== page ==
Subsistence Farming in Africa. An area partularly hard hit by the EU's CAP policies.
In one of those all too frequent moments in political life, when irony intrudes upon reality, EU Chief Negotiator Michael Barnier’s recent statement that the ‘EU wants legal assurance Britain won't lower environmental standards after Brexit’ caused a wry smile to creep across my face! It was one of those statements like ‘The EU has given us clean beaches’ which is regularly trotted out in the social media whenever the environment and the EU are mentioned together. Ironic because Barnier’s attempts to paint the EU green is a million miles from the the truth. In fact, the EU’s Common Agricultural Policy (CAP) has been the main driving force behind the widespread depletion of species and habitats across EU states, but the UK in particular has suffered particularly badly. Since it was introduced in 1962, the CAP has gone through various structural manifestations but at each stage, the underlying philosophy and motivation has been to see increased production across the agricultural sector and thus increase profits. This emphasis on production has driven the wholesale depletion of habitats with the inevitable decline in animal, bird, insect and plants species.
Most people of a certain age will remember the really dark days of the 70‘s and 80‘s when the CAP was taking up 79% of the EU’s budget and farmers were being subsidized to basically produce far more than the market could support. With the obscene spectacle of perfect produce like Tomatoes, Olives and Fruit being ploughed back into the earth. At the same time we remember Beef and Cereal mountains, Wine and Milk lakes , warehouses piled to the rafters with dairy produce. Basically, the EU was driving an insane agricultural policy where farmers were being paid through generous subsidies, to increase their yield, bring more and more land into production, and as far as protecting wildlife and natural habitats were concerned, the devil could take the hindmost!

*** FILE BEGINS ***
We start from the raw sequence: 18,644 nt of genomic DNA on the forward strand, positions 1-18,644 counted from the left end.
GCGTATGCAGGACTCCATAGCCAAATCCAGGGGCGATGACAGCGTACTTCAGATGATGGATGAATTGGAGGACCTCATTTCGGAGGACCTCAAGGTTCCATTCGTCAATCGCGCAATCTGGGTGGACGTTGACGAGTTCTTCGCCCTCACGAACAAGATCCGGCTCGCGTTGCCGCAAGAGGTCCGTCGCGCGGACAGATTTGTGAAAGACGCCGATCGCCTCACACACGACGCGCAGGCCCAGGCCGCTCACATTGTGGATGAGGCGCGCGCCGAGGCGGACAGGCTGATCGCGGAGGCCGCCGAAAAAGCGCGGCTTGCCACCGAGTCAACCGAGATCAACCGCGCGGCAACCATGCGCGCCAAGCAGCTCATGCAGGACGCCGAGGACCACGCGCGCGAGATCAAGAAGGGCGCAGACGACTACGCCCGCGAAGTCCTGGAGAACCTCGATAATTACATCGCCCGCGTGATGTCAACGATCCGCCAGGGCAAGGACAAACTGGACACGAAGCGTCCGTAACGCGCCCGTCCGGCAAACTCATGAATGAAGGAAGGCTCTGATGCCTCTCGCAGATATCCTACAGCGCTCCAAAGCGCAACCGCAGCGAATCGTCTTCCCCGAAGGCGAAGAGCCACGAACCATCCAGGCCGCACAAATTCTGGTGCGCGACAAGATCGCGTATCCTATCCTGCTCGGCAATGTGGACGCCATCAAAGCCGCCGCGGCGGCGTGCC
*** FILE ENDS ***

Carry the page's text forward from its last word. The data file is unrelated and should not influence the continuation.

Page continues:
Although these obscene excesses have been less evident this century and the CAP budget has fallen to under 50%, the reality is, farmers and landowners are still receiving generous EU subsidies to over produce with serious ecological consequences. Not least in areas like sheep production where the uplands are overstocked, causing a variety of problems. Not least the serious consequences of leaving the grazing environments as virtually lifeless ecological deserts. Depleted of the natural species which would soon colonize a hillside or valley floor given the opportunity. Without the ovine ‘desert makers’ , more diverse ecosystems would quickly take hold. Trees, wildflowers, shrubs and grasses would return; soon to be followed by birds, mammals, insects and reptiles. However, as thing stand, it is far more profitable to overstock the uplands with sheep than diversify into a more sustainable area of agriculture.
Another consequence of EU sponsored over production and what environmental writer, George Monbiot calls ‘the sheep wrecking of our hillsides’ has been the flooding which now regularly occurs in the UK and across the EU states, when denuded hillsides which were once naturally knitted together by trees and shrubs, are now bare slopes where water run off and erosion triggers flooding in the valleys.